The Arleigh Burke-class guided missile destroyer USS John S. McCain departed from Changi Naval Base yesterday, more than six weeks after it collided with an oil tanker in Singapore waters.
In an update, the US 7th Fleet said yesterday that the warship will meet heavy-lift transport vessel MV Treasure in the next few days.
The John S. McCain will be towed to deep water, where the heavy-lift vessel will lower itself, secure the ship on a platform and then rise back up out of the water.
After the process of loading the ship is complete, MV Treasure will transport the destroyer to Yokosuka, Japan, for repair works.
In the weeks prior to leaving Singapore, crew members, technicians and divers prepared the ship for the journey by conducting damage assessments and placing key systems in lay-up maintenance, the US Navy said.
A patch was also installed over damaged sections of the hull to restore watertight integrity, it added.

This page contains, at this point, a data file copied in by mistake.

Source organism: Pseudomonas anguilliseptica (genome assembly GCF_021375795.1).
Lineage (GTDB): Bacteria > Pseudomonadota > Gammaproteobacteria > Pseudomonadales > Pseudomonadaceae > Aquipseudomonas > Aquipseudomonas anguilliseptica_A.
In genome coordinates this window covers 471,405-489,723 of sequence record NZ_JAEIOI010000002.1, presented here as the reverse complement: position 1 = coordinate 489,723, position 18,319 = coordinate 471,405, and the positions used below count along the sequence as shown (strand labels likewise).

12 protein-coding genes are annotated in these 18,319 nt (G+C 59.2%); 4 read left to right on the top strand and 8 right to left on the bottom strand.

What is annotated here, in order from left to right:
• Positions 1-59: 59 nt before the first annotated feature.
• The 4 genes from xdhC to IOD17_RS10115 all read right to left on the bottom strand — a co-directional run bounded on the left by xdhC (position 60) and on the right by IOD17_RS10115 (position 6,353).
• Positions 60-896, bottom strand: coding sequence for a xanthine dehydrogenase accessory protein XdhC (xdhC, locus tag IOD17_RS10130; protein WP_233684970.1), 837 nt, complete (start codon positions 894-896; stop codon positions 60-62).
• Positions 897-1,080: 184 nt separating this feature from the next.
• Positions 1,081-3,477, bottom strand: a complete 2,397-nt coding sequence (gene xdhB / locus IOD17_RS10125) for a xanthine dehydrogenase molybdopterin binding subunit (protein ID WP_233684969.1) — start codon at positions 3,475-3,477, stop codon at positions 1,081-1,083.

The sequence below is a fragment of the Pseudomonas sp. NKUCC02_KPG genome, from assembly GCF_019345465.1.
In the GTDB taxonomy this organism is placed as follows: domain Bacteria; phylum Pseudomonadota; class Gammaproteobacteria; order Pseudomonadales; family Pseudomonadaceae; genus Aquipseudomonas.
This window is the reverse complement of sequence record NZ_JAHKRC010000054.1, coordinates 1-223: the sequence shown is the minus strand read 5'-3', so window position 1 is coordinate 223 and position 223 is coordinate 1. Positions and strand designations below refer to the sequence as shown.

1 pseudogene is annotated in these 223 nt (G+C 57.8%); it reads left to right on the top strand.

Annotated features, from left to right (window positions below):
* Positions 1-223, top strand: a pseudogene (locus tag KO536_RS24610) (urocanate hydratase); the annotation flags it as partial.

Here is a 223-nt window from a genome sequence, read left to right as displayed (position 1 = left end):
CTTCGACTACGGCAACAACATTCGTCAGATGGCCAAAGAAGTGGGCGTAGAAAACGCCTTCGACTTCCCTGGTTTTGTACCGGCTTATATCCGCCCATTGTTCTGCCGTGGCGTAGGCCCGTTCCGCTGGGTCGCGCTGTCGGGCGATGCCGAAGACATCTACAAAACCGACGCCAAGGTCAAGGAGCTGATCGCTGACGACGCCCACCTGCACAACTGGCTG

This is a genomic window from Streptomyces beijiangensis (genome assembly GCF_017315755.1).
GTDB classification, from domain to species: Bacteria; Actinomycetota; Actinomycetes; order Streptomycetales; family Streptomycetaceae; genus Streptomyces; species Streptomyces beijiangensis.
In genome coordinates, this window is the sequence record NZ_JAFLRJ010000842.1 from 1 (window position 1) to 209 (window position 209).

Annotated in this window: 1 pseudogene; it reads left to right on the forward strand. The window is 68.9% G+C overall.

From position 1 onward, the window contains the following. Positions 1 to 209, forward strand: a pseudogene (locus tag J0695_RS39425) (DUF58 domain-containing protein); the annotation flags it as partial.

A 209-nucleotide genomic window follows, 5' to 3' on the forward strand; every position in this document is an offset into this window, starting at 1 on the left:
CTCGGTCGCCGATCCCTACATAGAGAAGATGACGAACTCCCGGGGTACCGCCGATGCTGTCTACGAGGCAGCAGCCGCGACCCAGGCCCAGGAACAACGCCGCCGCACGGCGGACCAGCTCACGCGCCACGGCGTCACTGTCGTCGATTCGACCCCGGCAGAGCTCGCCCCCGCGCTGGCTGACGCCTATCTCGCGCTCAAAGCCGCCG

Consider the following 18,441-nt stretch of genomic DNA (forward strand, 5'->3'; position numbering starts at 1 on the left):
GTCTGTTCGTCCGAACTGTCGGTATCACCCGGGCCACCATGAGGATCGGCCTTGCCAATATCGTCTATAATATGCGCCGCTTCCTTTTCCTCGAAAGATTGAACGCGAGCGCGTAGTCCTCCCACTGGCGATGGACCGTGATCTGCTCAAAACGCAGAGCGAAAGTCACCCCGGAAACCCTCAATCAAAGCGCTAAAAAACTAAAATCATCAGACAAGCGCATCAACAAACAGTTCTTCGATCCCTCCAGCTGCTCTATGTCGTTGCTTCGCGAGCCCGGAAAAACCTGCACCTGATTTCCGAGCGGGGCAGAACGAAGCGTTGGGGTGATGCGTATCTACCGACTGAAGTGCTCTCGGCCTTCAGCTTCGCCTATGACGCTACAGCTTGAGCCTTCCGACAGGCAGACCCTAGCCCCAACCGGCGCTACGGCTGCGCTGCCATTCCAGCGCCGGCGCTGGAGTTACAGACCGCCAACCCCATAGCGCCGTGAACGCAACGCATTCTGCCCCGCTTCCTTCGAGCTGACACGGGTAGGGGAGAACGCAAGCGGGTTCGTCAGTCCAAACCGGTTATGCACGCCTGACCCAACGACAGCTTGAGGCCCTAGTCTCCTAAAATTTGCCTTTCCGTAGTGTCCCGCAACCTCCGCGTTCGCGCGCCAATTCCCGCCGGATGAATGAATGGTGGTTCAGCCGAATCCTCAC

The warship was involved in a collision with the merchant vessel Alnic MC in the Singapore Strait on Aug 21.
The collision - the fourth incident in Asia involving a US warship this year - claimed the lives of 10 US sailors and has raised questions about the US Navy's operations and procedures.
In an update last week, Singapore's Transport Safety Investigation Bureau (TSIB), which is investigating the incident, said it is looking into all circumstances leading up to the collision.
The full findings of Singapore's investigations will be made public once it is ready - a process that typically takes up to 12 months.
TSIB is a unit within the Ministry of Transport which investigates air and sea accidents.